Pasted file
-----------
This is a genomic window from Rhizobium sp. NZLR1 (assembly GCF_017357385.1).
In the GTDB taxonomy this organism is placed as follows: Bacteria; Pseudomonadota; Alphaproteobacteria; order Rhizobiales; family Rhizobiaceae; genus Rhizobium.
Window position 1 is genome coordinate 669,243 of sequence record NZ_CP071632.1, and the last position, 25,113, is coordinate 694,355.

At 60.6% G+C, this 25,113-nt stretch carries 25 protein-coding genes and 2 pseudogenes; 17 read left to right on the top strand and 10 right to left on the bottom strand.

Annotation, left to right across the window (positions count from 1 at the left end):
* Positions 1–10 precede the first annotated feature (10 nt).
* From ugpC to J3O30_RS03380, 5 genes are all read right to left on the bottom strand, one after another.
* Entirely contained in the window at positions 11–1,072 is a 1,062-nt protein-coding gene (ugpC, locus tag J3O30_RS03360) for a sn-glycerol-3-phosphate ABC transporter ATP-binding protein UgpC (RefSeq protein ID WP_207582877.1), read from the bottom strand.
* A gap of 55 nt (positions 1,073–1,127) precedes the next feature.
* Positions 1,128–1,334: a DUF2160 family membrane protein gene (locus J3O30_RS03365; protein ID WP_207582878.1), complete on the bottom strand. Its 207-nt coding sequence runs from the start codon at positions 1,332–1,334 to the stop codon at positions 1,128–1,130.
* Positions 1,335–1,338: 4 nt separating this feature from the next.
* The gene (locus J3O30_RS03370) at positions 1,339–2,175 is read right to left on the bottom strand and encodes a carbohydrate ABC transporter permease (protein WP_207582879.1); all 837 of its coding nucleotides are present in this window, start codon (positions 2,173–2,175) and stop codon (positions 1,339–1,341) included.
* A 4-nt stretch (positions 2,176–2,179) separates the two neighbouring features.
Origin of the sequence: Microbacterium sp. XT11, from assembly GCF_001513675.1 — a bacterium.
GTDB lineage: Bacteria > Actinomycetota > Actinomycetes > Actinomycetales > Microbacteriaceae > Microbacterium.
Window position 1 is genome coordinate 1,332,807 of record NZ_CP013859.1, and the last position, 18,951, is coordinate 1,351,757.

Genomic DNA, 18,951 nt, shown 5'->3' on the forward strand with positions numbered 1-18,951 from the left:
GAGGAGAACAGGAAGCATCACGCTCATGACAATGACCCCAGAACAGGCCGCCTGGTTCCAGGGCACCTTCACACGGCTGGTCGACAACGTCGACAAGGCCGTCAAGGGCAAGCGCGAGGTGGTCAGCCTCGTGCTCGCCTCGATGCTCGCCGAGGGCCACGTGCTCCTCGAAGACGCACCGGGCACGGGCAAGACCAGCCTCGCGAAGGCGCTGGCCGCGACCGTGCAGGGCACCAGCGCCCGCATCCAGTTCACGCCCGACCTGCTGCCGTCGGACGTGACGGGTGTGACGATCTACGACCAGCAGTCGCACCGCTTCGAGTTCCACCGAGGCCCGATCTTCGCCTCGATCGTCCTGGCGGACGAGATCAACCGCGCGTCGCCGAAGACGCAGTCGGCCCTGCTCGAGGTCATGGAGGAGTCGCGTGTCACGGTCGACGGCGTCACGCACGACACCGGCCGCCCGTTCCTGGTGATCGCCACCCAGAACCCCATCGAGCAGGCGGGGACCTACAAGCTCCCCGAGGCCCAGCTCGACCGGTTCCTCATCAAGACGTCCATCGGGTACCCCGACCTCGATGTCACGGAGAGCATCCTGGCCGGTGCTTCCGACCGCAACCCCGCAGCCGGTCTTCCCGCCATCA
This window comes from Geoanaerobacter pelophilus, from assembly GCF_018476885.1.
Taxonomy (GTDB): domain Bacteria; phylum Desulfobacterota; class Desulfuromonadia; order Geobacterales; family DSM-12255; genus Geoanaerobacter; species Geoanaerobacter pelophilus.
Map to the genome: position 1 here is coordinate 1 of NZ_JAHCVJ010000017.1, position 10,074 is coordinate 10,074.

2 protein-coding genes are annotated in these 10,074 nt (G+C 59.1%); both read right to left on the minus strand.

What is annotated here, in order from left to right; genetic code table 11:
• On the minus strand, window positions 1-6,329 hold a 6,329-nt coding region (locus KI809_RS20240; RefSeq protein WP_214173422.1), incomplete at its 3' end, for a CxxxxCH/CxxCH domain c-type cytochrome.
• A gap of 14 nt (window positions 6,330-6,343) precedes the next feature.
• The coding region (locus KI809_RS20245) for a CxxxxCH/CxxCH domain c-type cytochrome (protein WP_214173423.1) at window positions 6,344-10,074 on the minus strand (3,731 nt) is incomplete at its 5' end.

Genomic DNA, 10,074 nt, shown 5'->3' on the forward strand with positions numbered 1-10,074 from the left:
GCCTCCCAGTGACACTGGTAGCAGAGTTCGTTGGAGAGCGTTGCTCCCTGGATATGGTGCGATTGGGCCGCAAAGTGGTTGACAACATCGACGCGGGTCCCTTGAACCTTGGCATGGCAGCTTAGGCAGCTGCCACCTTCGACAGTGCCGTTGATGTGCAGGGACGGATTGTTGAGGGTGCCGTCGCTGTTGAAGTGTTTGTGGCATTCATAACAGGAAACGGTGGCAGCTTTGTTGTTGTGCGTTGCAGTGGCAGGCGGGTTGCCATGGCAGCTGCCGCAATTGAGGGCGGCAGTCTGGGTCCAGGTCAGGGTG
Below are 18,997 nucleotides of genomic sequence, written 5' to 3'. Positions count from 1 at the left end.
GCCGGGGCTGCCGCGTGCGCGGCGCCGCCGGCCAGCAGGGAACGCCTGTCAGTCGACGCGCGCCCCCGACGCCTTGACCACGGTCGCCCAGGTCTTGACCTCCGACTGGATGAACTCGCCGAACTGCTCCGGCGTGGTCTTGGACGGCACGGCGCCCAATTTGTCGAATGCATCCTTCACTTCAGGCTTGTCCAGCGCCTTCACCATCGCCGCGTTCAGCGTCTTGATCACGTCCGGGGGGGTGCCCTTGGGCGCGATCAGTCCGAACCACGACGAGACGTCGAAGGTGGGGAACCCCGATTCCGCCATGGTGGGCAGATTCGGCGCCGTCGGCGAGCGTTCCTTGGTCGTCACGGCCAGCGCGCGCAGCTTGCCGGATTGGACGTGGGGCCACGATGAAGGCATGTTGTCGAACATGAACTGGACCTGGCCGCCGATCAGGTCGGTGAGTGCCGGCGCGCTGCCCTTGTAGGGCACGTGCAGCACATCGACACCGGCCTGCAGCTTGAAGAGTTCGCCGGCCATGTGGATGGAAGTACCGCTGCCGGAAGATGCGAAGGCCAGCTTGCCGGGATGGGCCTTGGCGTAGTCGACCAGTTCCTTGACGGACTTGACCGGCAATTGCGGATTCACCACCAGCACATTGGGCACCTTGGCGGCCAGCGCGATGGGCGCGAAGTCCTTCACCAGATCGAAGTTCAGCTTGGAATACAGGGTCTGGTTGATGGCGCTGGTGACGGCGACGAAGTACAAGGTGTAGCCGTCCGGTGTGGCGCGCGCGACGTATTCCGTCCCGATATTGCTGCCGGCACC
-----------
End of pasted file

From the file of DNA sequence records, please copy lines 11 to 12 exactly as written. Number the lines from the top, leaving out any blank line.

* Positions 1,335–1,338: 4 nt separating this feature from the next.
* The gene (locus J3O30_RS03370) at positions 1,339–2,175 is read right to left on the bottom strand and encodes a carbohydrate ABC transporter permease (protein WP_207582879.1); all 837 of its coding nucleotides are present in this window, start codon (positions 2,173–2,175) and stop codon (positions 1,339–1,341) included.